While the politicians have failed to respond capably to the climate crisis, science has been accounting for the catastrophe in annual reports that show how far humanity is from a safe climate. This year, the World Meteorological Organization (WMO) showed that the average temperature of the planet (continents and oceans) will close at 1.1°C, which makes 2019 the second or third warmest year in history. The WMO also disclosed another record of CO2 concentrations in the atmosphere: 407.8 parts per million in 2018, which is 47% above the pre-industrial levels. The IPCC, which this year published two special reports (one on the land and another on the oceans and the cryosphere), showed that, on the continents, global warming has already exceeded the 1.5oC limit recommended by the Paris Agreement. At the end of the year, UNEP (United Nations Environment Program) published a new edition of its Emissions Gap report, according to which humanity needs to cut emissions by 7.6% per year every year from now until 2030 – something that is not even close to being on the horizon – if there is to be a reasonable chance to avoid exceeding the 1.5oC barrier. The “good” news was from the Global Carbon Project consortium: on December 2, it published its annual estimate of global emissions by fossil fuels, showing that in 2019 they “only” increased by 0.6%, which is half the rate recorded in previous year. However, it was meant to fall by 7.6%.
17 – Adieu, Paris
On November 5, surprising nobody, the US president, Donald Trump, sent a letter of withdrawal from the Paris Agreement to the UN, formally initiating the exit process from the treaty. The notification stated that the climate deal was “burdensome” for the United States, but it left open the possibility – seen as infamy by the international community – to return if the Paris Agreement was “renegotiated” under the terms that Trump wants. According to the rules of the agreement, the exit becomes effective one year after the notification. In other words, the US will withdraw on November 4, one day after the presidential election that may remove Trump from power.
Without the United States, the climate of international cooperation seen in 2015 in Paris and fundamental for the success of the implementation of the agreement should not be repeated. Countries in development, for example, have tended to drag their feet with their targets of emission cuts, because the promise of climate financing by the rich countries is more difficult to comply with without the contribution of the richest one of them all. On the other hand, the US emissions are already declining due to technological changes in energy generation – and this will be difficult to reverse, however much Trump likes coal.
18 – #ÓleonoNordeste [Oil in the Northeast]
In 2019, Brazil was longing for the time when the most sinister things mysteriously landing on our beaches were cans of cannabis. In late August, oil stains began to appear in some northeastern beaches, in what would become the largest environmental disaster of the Brazilian coast: 4,500 km of beaches were contaminated, from Rio de Janeiro to Maranhão. In September, large quantities of oil were found on iconic beaches, such as Praia dos Carneiros, in Pernambuco, and Itapoã, in Bahia, as well as in estuaries and mangroves. Despite the declarations of the secretary for Fisheries, Jorge Seif Jr., about the advanced cognition of fish, the northeastern fishing industry suffered a disaster that still cannot be calculated, with the contamination of the fish by the toxic substances in the oil. The government took 41 days to activate the contingency plan against the spills, when the minister of the Environment only discovered that it existed at the end of September. The two committees that had previously managed the quick response had been closed down. The cleaning of the beaches was performed by volunteers, who put their own health at risk, and by local officials from Ibama. To this day, no one knows where the oil came from, or when it will stop arriving on the beaches. The minister Ricardo Salles followed the strategy of his president and blamed Greenpeace for the spill – and received a lawsuit in return. The episode illustrates another risk of the dependence on fossil fuels and indicates how unprepared Brazil is to deal with significant spills in the pre-salt era.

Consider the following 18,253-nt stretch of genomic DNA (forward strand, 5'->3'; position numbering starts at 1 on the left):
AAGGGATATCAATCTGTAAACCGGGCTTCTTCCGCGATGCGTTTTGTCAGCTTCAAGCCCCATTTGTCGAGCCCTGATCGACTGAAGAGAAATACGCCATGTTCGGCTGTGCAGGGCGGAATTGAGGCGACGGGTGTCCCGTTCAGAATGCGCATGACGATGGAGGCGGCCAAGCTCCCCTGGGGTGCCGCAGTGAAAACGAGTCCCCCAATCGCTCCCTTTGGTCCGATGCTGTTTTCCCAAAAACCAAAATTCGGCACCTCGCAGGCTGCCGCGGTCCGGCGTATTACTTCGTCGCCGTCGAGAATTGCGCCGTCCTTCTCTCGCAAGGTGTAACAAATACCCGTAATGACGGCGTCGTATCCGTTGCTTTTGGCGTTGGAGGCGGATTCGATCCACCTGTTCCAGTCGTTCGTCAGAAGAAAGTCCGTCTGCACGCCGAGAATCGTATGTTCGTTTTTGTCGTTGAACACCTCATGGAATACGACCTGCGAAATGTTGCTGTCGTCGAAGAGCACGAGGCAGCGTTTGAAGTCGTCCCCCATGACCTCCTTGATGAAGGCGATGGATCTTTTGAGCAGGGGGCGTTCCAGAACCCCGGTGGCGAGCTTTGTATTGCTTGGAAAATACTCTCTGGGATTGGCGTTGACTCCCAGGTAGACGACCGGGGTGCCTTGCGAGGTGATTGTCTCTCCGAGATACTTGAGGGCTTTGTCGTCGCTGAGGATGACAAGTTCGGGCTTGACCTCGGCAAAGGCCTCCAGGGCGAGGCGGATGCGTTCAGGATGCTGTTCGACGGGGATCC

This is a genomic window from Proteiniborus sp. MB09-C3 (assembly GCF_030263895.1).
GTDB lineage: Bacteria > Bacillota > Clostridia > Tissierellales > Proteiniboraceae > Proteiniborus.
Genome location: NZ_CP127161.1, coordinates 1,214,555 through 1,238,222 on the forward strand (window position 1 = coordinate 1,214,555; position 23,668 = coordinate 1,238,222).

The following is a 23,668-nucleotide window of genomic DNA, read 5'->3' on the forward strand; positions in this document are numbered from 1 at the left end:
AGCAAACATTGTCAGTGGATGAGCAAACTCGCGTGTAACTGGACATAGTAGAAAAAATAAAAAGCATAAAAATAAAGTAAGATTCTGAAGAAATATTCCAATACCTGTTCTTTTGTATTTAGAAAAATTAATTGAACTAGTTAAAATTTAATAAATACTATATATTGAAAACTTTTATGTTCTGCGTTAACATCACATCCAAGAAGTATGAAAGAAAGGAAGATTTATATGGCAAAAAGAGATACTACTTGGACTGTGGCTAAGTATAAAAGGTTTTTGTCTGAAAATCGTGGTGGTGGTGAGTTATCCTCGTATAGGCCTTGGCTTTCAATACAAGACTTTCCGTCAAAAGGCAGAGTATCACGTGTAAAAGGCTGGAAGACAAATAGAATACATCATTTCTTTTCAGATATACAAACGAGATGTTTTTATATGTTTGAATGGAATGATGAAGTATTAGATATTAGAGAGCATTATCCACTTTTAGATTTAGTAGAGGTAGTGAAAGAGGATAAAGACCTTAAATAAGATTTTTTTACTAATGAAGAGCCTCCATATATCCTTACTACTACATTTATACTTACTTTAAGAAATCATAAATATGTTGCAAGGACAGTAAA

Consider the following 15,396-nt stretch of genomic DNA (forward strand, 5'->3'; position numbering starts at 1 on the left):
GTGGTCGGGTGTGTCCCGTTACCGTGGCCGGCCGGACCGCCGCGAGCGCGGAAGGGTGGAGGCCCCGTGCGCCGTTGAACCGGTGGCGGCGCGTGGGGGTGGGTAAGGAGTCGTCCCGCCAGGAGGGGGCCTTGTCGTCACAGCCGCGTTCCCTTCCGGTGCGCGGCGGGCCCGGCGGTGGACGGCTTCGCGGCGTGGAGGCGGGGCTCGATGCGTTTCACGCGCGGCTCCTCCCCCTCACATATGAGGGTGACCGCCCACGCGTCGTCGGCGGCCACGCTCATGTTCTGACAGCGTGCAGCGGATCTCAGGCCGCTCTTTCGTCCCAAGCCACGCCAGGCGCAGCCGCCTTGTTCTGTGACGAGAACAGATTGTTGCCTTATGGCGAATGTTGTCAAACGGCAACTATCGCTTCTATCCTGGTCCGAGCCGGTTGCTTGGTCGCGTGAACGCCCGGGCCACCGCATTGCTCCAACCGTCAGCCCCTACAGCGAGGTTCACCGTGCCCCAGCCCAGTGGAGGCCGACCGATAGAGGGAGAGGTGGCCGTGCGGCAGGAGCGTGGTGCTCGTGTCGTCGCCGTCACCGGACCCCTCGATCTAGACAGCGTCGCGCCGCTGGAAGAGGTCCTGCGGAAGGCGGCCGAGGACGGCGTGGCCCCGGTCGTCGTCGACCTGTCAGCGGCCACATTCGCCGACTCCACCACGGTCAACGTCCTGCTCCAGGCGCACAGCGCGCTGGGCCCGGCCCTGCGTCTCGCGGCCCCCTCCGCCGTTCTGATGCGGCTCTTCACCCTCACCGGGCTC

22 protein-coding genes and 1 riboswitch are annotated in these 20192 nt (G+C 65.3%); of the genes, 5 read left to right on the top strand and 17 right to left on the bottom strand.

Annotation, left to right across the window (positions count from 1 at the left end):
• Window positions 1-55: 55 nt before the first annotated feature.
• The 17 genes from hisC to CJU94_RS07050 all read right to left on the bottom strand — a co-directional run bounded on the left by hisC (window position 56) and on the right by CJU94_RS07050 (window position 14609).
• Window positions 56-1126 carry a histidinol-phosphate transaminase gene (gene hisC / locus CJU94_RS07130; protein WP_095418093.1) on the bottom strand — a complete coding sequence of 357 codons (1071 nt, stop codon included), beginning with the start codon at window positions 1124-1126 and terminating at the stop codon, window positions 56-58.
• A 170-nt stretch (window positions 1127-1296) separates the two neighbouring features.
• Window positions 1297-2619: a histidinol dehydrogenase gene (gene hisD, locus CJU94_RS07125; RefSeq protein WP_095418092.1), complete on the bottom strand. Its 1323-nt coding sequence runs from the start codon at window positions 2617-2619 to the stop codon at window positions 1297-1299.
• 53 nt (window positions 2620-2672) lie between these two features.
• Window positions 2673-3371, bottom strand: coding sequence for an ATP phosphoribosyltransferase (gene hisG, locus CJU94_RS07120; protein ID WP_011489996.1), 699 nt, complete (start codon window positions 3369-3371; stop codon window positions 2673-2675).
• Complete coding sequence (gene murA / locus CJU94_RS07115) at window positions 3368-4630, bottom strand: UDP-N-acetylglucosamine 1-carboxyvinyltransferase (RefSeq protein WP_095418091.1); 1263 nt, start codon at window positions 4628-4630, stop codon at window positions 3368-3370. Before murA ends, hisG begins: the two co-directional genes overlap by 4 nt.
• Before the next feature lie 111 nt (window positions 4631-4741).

19 – Land-grabbing guaranteed by Jair
On December 11, with COP25 in full swing, Jair Bolsonaro gave a significant Christmas present for the criminals who were involved in the deforestation of the Amazon Region: he issued a Provisional Presidential Decree liberating the regularization of illegally grabbed land until 2018, attending to the whims of his electors who invaded, devastated and occupied public forests in order to speculate with the land, betting on impunity. The Provisional Presidential Decree repeats and amplifies the amnesty to land-grabbing that had been given by Michel Temer and which is the object of an action of unconstitutionality in the Federal Supreme Court.
The occupation of public lands is the main engine of the deforestation in the Amazon Region – and, therefore, the main individual cause of carbon emissions in Brazil: 35% of the deforestation seen in 2019 occurred in unoccupied lands or those without any information about ownership. Different from that claimed by the government, the land-grabbing is performed overwhelmingly by well-organized and well-financed gangs, often led from São Paulo – and not by small, poor farmers. The limit of 2,500 hectares given by the Provisional Presidential Decree of Bolsonaro to make a property capable of regularization also shows that it is the large landowners who will benefit from the presidential measure.